Historically, research into rare diseases has been siloed and lacking in standardization. This has resulted in meaning overlaps, wasted time, and wasted resources, all of which delay potential breakthroughs for patients.
You can ensure the data in your registry actively supports new research, rather than hinders it, by employing a database platform that federates your data to find potential overlaps in outcomes for multiple diseases. For example, a registry for Duchenne muscular dystrophy may contain research that applies to Becker muscular dystrophy or similar diseases.
Let the tech work for you
Modern technology can let databases autonomously federate data and find potential points of research overlap, with little to no effort from you. Federated data usually contains fewer information points than traditional, aggregated systems, but they are also easier to search.
As more registries become federated, the ability to compare research and identify points of connection increases. This accelerates progress and bringing new treatments and even cures closer for people living with rare diseases across the world. Federated data will put your registry at the forefront of research as an indispensable tool for scientists and researchers.
However, mechanizing data sharing also includes legal risks. It is vital that you and your technology provider know the laws governing the handling and management of patient data.
Responsible data processing
Collecting and storing data comes with a range of legal and ethical considerations. If you do not follow the associated laws, you risk tough sanctions and potential distrust from future contributors.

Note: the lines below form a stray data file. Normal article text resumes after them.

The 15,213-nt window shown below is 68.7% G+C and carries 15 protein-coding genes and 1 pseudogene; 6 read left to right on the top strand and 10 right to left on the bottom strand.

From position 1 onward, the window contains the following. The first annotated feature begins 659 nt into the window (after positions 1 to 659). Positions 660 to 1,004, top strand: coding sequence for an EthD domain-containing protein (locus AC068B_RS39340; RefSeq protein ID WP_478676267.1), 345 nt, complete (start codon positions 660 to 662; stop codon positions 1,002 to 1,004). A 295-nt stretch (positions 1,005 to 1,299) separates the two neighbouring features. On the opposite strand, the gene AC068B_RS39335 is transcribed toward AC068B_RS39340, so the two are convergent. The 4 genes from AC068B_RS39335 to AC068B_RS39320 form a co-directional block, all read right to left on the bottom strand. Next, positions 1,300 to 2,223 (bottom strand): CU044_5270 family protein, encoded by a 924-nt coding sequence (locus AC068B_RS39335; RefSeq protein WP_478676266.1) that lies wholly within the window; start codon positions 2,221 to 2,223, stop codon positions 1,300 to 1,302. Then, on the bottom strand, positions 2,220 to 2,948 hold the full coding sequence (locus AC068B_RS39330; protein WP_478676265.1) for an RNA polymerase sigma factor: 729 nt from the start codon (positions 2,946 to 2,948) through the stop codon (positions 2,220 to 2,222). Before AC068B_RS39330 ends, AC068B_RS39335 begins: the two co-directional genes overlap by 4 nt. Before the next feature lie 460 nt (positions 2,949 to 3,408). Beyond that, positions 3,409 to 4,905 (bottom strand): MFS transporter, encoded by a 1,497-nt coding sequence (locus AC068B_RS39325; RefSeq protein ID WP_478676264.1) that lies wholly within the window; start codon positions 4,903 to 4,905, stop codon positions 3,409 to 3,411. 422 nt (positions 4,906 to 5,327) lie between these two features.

Around the world, different laws govern the use and management of data. You will likely encounter the Health Insurance Portability and Accountability Act (HIPAA) in the United States and the General Data Protection Regulations (GDPR) in the European Union (EU) most frequently.
Both give enhanced protections for individuals but have different focuses, other than the obvious geographical one. Within the EU, GDPR focuses on the protection of personally identifiable information (PII). This includes any data that can positively identify an individual. In the US, HIPAA focuses purely on organizations that handle protected health information (PHI).
Also, GDPR has a broader scope than HIPAA, including “sensitive personal data” like race, ethnic origin, and religion under its protection. HIPAA, in contrast, covers PHI alone.
Registries and consent
You may ask why organizations in the US or Canada might concern themselves with the EU’s GDPR laws. However, GDPR offers protection for everyone in EU countries—even if an entity outside the EU collects their data. This means that you must collect their data in accordance with GDPR, even if your organization is not based within the EU.
There are several important differences between GDPR and HIPAA, particularly with regards to consent. While HIPAA allows for some degree of PHI disclosure without consent, GDPR does not. If you know that you need permission to share data from some patients but not others, you can reduce delays in information transfer by collecting consent early, especially if you need information quickly.
GDPR also gives people the “right to be forgotten”, while HIPAA does not. This means individuals can request that an organization erases their data, with certain exceptions. To carry out that request, an organization’s IT and security teams need complete visibility and control over where that patient’s data is stored—including on third-party platforms.
If your registry is cloud-based or on a third-party server, you must know what mechanisms are in place to fulfill the patient’s right to erasure. Your cloud vendor must provide the data you need and know the data’s location for complete erasure.
While this may seem complicated, Rare Central can help you build a federated and HIPAA/GDPR compliant registry. To find out how, visit www.pulseinfoframe.com or email our Head of Clinical Product Management, Nina (email@example.com).